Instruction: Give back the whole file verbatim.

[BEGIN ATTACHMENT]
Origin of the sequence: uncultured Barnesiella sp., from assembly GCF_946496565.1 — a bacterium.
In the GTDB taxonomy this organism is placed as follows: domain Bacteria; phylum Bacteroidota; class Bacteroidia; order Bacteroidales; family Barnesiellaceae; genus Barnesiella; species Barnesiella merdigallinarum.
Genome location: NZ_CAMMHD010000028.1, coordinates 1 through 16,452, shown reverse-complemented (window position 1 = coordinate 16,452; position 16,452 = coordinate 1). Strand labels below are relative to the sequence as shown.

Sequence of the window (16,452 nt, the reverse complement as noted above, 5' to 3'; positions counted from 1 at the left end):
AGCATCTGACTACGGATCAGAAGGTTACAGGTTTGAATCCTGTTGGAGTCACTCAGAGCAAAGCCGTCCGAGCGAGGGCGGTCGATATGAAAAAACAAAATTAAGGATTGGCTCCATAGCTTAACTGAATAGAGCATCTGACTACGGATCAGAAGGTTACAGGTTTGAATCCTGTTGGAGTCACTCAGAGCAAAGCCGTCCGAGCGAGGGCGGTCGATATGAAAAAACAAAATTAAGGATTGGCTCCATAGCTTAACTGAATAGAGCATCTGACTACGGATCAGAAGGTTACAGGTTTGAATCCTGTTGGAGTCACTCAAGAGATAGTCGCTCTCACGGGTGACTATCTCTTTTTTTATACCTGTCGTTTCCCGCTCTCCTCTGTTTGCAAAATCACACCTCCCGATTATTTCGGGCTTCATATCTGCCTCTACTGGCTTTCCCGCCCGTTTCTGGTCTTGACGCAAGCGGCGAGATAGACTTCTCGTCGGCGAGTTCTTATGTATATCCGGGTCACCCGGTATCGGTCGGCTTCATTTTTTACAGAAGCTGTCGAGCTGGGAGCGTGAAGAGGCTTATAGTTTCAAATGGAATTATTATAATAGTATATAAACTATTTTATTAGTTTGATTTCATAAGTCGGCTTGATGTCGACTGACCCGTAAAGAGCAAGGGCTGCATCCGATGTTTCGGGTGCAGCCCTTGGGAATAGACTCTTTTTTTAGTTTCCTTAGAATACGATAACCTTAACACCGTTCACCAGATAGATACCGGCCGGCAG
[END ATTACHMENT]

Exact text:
Origin of the sequence: uncultured Barnesiella sp., from assembly GCF_946496565.1 — a bacterium.
In the GTDB taxonomy this organism is placed as follows: domain Bacteria; phylum Bacteroidota; class Bacteroidia; order Bacteroidales; family Barnesiellaceae; genus Barnesiella; species Barnesiella merdigallinarum.
Genome location: NZ_CAMMHD010000028.1, coordinates 1 through 16,452, shown reverse-complemented (window position 1 = coordinate 16,452; position 16,452 = coordinate 1). Strand labels below are relative to the sequence as shown.

Sequence of the window (16,452 nt, the reverse complement as noted above, 5' to 3'; positions counted from 1 at the left end):
AGCATCTGACTACGGATCAGAAGGTTACAGGTTTGAATCCTGTTGGAGTCACTCAGAGCAAAGCCGTCCGAGCGAGGGCGGTCGATATGAAAAAACAAAATTAAGGATTGGCTCCATAGCTTAACTGAATAGAGCATCTGACTACGGATCAGAAGGTTACAGGTTTGAATCCTGTTGGAGTCACTCAGAGCAAAGCCGTCCGAGCGAGGGCGGTCGATATGAAAAAACAAAATTAAGGATTGGCTCCATAGCTTAACTGAATAGAGCATCTGACTACGGATCAGAAGGTTACAGGTTTGAATCCTGTTGGAGTCACTCAAGAGATAGTCGCTCTCACGGGTGACTATCTCTTTTTTTATACCTGTCGTTTCCCGCTCTCCTCTGTTTGCAAAATCACACCTCCCGATTATTTCGGGCTTCATATCTGCCTCTACTGGCTTTCCCGCCCGTTTCTGGTCTTGACGCAAGCGGCGAGATAGACTTCTCGTCGGCGAGTTCTTATGTATATCCGGGTCACCCGGTATCGGTCGGCTTCATTTTTTACAGAAGCTGTCGAGCTGGGAGCGTGAAGAGGCTTATAGTTTCAAATGGAATTATTATAATAGTATATAAACTATTTTATTAGTTTGATTTCATAAGTCGGCTTGATGTCGACTGACCCGTAAAGAGCAAGGGCTGCATCCGATGTTTCGGGTGCAGCCCTTGGGAATAGACTCTTTTTTTAGTTTCCTTAGAATACGATAACCTTAACACCGTTCACCAGATAGATACCGGCCGGCAG